Top 10 Nutritional Issues for Athletes

1. Healthy Eating

  • Good nutrition means eating a variety of foods. Many people get stuck in a routine of eating the same five to ten staple foods over and over again: pasta, bananas, bagels, chicken, carrot sticks and lettuce salad. But we need to mix things up a little.
  • Remember the 80-20 rule: Eat well at least 80 percent of the time but leave some room for soul nourishment and pure pleasure. If you're going to ingest foods or drinks that offer little nutritional value -such as coffee, beer, jelly beans, pop, sugary cakes and so on, make the indulgence worthwhile. If the food offers no nutritional value at least aim to get maximum psychological pleasure out of it.

2. Energy Management

  • Eat 3 meals a day with the largest portion being vegetables or fruit but also ensure you add some lean protein. A minimum of 3 of the 4 food groups is ideal. This ensures you get adequate protein and enough carbohydrate to fuel your muscles and brain.
  • Eat 2 or 3 healthy snacks each day. Don't allow more than 4 hours to pass in a day without eating.

3. Hydration

  • Stay well hydrated: Drink water with all meals and snacks, anything sweet or salty and in a 1:1 ratio with caffeine, alcohol or pop. You'll know you are well hydrated when you go pee every 1-2 hours during the day and your urine is clear or pale in colour.
  • Drink before, during and after exercise

4. Pre-exercise Eating

  • Eat a "smart" dinner the night before – lots of vegetables, grains and some lean protein – for example – vegetable-tofu stir fry over brown rice, vegetable-laden sauce with 3-4 oz chicken or lean meat over pasta, bean and vegetable soup with whole grain bread, fish, vegetables and brown rice.
  • Have a high carbohydrate evening snack to top up muscle glycogen stores, especially if you can't eat breakfast. Some examples include: fruit, a bagel with jam, popcorn or cinnamon toast.
  • The morning of: Aim for a breakfast with mostly carbohydrate but also a bit of protein for staying power. Keep this meal low in fat and moderate in fibre. The more time you have between eating and exercise, the larger the quantity you can eat.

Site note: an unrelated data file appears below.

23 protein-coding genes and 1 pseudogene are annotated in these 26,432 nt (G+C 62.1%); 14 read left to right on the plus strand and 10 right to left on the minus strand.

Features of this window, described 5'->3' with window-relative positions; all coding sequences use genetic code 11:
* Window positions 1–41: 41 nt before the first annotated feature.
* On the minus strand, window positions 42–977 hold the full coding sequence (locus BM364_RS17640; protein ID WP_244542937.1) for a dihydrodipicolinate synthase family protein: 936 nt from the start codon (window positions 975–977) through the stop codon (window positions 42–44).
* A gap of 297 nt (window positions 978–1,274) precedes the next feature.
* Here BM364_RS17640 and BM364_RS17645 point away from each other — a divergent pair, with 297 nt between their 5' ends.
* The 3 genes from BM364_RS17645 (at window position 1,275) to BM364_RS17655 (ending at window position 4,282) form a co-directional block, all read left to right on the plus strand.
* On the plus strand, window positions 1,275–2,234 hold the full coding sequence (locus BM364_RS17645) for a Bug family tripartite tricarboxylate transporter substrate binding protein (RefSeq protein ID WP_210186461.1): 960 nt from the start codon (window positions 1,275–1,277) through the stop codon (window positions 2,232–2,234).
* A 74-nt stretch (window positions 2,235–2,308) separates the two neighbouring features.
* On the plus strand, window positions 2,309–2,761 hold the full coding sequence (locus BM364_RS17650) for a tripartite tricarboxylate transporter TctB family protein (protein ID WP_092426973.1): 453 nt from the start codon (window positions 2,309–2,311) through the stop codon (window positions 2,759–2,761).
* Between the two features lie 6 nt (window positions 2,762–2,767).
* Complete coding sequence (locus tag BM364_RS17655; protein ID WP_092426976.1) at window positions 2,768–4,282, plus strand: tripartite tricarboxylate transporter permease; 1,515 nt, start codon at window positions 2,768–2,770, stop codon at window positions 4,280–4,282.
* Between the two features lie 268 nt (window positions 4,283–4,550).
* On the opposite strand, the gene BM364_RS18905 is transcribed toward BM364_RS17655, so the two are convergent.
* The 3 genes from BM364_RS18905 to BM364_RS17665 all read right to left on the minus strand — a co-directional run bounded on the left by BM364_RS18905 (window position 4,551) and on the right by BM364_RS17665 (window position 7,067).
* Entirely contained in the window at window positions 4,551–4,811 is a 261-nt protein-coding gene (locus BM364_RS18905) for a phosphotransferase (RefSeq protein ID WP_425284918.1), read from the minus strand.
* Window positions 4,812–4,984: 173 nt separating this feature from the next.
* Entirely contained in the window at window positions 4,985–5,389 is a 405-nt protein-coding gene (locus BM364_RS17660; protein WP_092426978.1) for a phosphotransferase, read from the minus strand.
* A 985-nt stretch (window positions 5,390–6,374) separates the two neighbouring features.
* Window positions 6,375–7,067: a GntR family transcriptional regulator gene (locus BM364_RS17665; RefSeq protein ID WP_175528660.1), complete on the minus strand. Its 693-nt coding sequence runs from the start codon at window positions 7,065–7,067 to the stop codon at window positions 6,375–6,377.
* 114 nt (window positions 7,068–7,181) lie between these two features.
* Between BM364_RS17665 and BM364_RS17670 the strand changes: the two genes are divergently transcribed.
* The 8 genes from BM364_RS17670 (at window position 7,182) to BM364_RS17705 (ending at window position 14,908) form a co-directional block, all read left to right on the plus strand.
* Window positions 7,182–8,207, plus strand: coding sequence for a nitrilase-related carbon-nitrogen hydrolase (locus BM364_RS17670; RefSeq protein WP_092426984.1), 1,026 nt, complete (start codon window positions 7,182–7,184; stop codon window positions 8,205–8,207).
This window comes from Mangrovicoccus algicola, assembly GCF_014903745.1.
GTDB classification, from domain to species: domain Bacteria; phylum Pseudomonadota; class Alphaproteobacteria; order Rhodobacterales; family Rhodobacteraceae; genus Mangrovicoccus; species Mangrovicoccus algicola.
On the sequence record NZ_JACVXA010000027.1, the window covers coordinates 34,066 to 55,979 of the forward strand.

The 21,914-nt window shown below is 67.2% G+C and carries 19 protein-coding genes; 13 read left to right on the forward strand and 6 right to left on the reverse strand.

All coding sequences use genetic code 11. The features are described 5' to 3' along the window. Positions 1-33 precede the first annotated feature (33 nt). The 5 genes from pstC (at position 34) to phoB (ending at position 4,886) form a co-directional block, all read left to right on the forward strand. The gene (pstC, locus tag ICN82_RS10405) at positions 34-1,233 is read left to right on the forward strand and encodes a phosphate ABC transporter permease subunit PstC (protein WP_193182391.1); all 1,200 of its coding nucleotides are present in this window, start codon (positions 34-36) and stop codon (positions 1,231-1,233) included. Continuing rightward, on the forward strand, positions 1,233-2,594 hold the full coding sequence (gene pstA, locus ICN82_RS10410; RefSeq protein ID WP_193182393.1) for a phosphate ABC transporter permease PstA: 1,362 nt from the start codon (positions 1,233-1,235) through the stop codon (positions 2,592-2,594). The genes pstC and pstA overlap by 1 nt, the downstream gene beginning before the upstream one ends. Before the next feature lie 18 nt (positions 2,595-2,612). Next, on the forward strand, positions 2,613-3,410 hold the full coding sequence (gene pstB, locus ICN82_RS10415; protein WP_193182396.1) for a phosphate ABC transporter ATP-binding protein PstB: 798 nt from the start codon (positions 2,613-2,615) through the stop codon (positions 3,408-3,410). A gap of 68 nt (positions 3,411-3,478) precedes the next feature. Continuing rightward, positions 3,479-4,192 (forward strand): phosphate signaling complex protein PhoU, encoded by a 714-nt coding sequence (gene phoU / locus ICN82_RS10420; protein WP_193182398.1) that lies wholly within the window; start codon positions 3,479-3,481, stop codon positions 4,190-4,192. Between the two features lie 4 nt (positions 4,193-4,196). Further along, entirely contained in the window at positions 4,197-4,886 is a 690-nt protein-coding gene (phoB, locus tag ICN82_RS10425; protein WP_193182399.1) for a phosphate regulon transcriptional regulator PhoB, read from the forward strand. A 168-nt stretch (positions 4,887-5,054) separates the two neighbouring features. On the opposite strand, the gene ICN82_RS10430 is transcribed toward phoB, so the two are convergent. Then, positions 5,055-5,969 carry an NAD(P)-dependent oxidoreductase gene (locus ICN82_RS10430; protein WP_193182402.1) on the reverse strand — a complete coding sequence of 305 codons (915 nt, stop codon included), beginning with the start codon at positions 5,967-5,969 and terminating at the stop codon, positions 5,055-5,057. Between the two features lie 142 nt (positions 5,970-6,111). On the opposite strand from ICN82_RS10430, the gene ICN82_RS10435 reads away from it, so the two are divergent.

5. Recovery

  • Focus on rehydration – drink at least another 2-4 cups of water
  • Eat or drink carbohydrate foods within the first 30 minutes of finishing a hard workout or activity – e.g. fruit, vegetables, yogurt, a bagel, cereal and milk or a typical lunch meal. Continue to eat every 2 – 4 hours.
  • If you drink caffeine, alcohol or pop, drink extra water.

6. Eating on the Road

  • Fast food is still, for the most part, much too high in fat, very high in sodium and often served in gargantuan portions. Instead, look for meals with large portions of vegetables or fruit.
  • Pack high quality, healthy snacks to take with you on the road. Don't use a trip as an excuse to blow your healthy eating plan.

7. Weight Management

  • Do not obsess about weight!
  • Pay attention to hunger and satiety cues – tune into meal volume, timing and spacing
  • Don't approach every meal like it's your last opportunity ever to eat. Rate your fullness on a scale of 1-10 where 1 is starving and 10 is over full. Try to stop at level 5. This is the point where you feel psychologically and physiologically satisfied, but not stuffed.

8. Supplementation

  • Supplements are not replacements for food, don't be fooled by advertising "hype"
  • Sport drinks, bars and gels have a role to play. Realize, though that they are generally designed for use during prolonged exercise. The main benefit of sport drinks is that their flavours, bright colours and jazzy packaging remind athletes to drink more fluids when exercising.

9. Vegetarianism

  • As a vegetarian, you need to replace the meat portion of your diet with a variety of healthy meat alternatives such as beans, lentils, chickpeas, tofu and other soy products, nuts, nut butters, seeds, and eggs, dairy and fish (if you eat them)
  • If you eliminate dairy products as well, you need to consider calcium and vitamin D, and when you eliminate all foods of animal origin, vitamin B12 also needs special attention.

10. Food Safety and Quality Concerns

  • Although organic food may not necessarily offer higher nutritional value, certified organic foods will reduce your intake of pesticides and other chemicals. In this regard, extra cost is still worth it.
  • Organic or not, washing of all produce is still critical to minimizing food poisoning.

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